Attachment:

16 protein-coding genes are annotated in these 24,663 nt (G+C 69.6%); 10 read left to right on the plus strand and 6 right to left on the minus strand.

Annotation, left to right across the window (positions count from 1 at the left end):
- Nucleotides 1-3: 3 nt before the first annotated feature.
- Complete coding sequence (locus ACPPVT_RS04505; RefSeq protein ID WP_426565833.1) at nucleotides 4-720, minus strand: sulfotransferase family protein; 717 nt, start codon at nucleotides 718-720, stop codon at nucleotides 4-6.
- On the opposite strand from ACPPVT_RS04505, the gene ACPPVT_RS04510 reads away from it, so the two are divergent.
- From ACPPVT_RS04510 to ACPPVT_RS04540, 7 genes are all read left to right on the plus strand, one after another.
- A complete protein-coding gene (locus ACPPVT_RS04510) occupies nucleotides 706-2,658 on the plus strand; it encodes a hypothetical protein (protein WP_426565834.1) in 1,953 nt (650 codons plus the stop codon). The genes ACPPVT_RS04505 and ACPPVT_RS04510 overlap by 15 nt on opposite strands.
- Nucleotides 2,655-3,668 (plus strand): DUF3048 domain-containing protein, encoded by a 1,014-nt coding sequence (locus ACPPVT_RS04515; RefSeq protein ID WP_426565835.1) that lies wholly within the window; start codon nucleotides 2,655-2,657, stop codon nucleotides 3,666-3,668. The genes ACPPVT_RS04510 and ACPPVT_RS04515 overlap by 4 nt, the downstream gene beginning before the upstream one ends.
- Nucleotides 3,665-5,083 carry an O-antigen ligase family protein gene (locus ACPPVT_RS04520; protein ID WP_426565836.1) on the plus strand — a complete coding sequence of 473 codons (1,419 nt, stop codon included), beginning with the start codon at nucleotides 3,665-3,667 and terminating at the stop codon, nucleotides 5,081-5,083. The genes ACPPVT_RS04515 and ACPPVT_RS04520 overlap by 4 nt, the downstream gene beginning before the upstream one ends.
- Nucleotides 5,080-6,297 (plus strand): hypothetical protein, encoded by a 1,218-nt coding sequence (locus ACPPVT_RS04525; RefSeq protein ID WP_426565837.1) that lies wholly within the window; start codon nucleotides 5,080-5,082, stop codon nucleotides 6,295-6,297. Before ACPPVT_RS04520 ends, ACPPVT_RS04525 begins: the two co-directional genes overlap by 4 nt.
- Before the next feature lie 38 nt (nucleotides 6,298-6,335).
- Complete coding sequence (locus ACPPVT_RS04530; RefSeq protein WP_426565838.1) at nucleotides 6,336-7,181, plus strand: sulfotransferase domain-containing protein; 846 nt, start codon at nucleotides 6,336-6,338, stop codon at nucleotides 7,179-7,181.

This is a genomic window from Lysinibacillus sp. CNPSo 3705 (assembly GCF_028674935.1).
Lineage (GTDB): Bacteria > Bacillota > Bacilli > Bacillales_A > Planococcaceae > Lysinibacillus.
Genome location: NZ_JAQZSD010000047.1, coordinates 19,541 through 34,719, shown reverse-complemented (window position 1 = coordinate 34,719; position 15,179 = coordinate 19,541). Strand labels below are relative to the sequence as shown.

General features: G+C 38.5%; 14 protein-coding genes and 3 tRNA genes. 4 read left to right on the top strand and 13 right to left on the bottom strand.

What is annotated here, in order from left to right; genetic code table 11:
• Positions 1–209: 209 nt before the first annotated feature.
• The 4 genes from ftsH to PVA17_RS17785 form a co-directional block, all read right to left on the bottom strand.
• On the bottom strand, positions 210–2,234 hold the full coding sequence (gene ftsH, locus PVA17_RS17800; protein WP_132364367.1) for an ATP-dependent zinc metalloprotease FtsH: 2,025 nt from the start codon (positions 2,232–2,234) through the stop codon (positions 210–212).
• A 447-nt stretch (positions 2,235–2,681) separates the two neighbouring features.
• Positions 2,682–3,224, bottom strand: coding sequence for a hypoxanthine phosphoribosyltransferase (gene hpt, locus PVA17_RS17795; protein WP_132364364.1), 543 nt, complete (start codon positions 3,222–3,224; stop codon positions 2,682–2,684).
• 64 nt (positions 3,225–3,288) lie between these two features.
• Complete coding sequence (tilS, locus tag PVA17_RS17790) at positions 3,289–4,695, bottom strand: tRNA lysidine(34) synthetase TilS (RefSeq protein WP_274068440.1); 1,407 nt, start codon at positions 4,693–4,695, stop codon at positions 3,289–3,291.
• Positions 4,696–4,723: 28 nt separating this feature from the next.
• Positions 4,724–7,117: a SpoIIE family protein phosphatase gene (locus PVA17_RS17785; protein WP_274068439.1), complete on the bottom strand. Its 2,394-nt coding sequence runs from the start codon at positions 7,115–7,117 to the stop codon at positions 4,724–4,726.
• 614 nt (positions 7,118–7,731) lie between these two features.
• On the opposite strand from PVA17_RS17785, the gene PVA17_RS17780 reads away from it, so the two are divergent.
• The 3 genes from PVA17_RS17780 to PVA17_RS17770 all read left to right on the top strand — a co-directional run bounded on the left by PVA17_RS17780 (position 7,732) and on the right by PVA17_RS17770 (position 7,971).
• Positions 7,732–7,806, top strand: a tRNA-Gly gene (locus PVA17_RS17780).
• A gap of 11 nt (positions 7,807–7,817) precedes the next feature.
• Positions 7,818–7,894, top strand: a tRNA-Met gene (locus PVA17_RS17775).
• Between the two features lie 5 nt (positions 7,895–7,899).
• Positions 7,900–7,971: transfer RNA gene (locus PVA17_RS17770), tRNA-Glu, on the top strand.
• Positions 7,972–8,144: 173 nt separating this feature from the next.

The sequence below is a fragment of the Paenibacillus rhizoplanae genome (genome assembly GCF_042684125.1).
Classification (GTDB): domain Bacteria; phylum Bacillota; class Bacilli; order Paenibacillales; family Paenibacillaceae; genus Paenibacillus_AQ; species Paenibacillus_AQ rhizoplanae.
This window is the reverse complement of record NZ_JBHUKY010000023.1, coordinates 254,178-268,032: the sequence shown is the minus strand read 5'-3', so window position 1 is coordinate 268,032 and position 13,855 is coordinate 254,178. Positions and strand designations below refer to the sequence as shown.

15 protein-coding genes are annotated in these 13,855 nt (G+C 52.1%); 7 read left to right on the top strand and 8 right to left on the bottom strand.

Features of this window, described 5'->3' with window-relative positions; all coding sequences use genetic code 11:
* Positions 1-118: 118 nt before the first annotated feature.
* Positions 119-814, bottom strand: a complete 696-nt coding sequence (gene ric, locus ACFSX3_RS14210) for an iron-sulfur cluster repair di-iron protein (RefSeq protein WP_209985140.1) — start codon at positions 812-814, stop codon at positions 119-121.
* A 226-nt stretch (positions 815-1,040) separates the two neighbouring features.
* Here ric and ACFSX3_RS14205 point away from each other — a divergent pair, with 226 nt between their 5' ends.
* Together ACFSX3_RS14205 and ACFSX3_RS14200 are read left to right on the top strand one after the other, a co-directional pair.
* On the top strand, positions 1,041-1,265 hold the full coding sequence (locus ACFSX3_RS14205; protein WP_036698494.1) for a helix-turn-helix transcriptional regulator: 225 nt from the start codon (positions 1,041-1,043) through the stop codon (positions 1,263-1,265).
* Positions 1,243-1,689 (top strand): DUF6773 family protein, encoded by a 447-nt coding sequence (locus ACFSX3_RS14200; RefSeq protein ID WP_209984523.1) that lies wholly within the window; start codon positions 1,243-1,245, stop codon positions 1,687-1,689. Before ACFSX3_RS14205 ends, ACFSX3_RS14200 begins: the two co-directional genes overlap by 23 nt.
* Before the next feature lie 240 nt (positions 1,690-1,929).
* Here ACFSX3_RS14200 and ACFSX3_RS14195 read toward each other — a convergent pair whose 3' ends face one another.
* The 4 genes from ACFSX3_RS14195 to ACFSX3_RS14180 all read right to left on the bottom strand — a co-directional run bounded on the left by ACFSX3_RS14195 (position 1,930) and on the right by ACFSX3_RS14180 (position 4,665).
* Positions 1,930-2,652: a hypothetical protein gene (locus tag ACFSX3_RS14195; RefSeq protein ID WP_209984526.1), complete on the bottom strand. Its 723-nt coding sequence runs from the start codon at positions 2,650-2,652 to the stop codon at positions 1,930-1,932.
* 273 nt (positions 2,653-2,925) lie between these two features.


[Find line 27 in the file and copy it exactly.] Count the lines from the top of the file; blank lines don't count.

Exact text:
• 614 nt (positions 7,118–7,731) lie between these two features.